1¼ cups brown sugar
¾ cup maple syrup
1½ teaspoons ground cinnamon
1 teaspoon pumpkin pie spice
Pinch of kosher salt
Juice of 1 lemon
3 ounces bourbon

Preheat oven to 400°F. Place pumpkin cut side down on a baking sheet and roast in the oven for 50 to 60 minutes, or until pumpkins are thoroughly cooked. Remove from the oven and set aside to cool.

Scrape the cooked pumpkin from the skins and place in a blender. Process for about 2-3 minutes, until pumpkin in velvety smooth. Transfer puree to a large saucepan and add brown sugar, maple syrup, cinnamon, pumpkin pie spice and a pinch of salt. Stir to combine and finish with the juice of one lemon. Heat pumpkin mixture over low heat for about 30 minutes, stirring occasionally. Do not let any burn at the bottom of the pan. Slowly add in the bourbon, and simmer for about 15-20 minutes. Add additional maple syrup or lemon juice to taste, if needed.

Let mixture cool and transfer to clean jars. Pumpkin butter will last up to one month in the fridge and up to 3 months in the freezer.

Makes 6 half-pint jars

Sunday, November 20, 2016

Bon Appétit: Pumpkin Spice Icebox Cake


I absolutely got roped into making this cake after watching a Facebook video of it.  That's how Bon Appétit sucks you in.  They post this delicious looking recipe, and sure enough, you're pulling the ingredients out of your pantry before you even realize what you're doing.  And then you're eating this wonderfully sloppy mess that tastes like fall and looks like redneck cooking at its finest, and all is right with the world.

Pumpkin Spice Icebox Cake
From Bon Appétit magazine, November 2016

2 vanilla beans, split lengthwise, or 2 teaspoons vanilla paste or extract
2 cups heavy cream
Kosher salt
1¼ cups pumpkin purée
½ cup light brown sugar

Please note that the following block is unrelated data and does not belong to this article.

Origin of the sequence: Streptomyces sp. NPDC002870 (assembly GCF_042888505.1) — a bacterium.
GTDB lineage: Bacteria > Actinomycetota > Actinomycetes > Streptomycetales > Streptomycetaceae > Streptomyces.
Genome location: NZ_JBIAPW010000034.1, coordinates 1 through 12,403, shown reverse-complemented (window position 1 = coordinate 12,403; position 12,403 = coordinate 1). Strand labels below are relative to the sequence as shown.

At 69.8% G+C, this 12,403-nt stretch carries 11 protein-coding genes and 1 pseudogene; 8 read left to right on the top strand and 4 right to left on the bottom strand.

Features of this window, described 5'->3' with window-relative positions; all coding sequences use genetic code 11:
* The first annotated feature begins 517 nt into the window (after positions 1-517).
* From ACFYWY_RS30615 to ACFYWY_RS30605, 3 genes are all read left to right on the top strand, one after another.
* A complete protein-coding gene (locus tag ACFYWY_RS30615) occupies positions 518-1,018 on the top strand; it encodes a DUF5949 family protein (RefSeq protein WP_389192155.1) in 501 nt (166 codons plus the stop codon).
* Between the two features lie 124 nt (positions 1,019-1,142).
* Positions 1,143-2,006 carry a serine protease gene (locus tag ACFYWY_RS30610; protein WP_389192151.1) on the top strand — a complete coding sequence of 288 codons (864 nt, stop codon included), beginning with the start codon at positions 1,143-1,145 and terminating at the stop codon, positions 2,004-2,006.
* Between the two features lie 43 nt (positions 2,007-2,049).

⅓ cup mascarpone or sour cream, at room temperature
⅓ cup sweetened condensed milk
2 teaspoons pumpkin pie spice
1 teaspoon ground ginger
12 (5x2-inch) graham crackers
2 ounces strong coffee or espresso, room temperature
Pecan brittle, pecan praline, or chocolate butter toffee bar, chopped (for topping)

Scrape seeds from vanilla beans into a large bowl; reserve pods for another use. Add cream and a pinch of salt to bowl. Using an electric mixer on medium-high speed, beat until stiff peaks form.

Whisk pumpkin pureé, brown sugar, mascarpone, condensed milk, pumpkin pie spice, ginger, and ¼ teaspoon salt in a medium bowl until smooth. Fold 1½ cups whipped cream into pumpkin mixture until combined and no streaks of white remain.

Using a spatula or spoon, smear a thin layer of remaining whipped cream in the center of a large serving plate (make sure it’s big enough so 3 graham crackers can cover it). Place 3 graham crackers, side by side with the long sides touching, over cream. Lightly brush tops with coffee. Spread ¾ cup pumpkin mixture evenly over crackers. Top with ½ cup whipped cream and spread evenly to edges. Repeat with remaining layers, ending with whipped cream. Chill, uncovered, until crackers have softened, at least 3 hours and up to 6. Top with chopped brittle before serving.

Makes 8 servings

Saturday, November 12, 2016

Shockingly Delicious: Spicy Fresh Garbanzos


So I was walking through the grocery store today when this bin of fresh garbanzo beans steps right out in front of me.  And I'm like, excuse me, I've never seen you here before.  And they're like, yeah, I know, but we're a delicious alternative to edamame.  And I'm like, seriously?  And they're like, seriously.  So I grabbed a bag full, and you know what?  They weren't lying.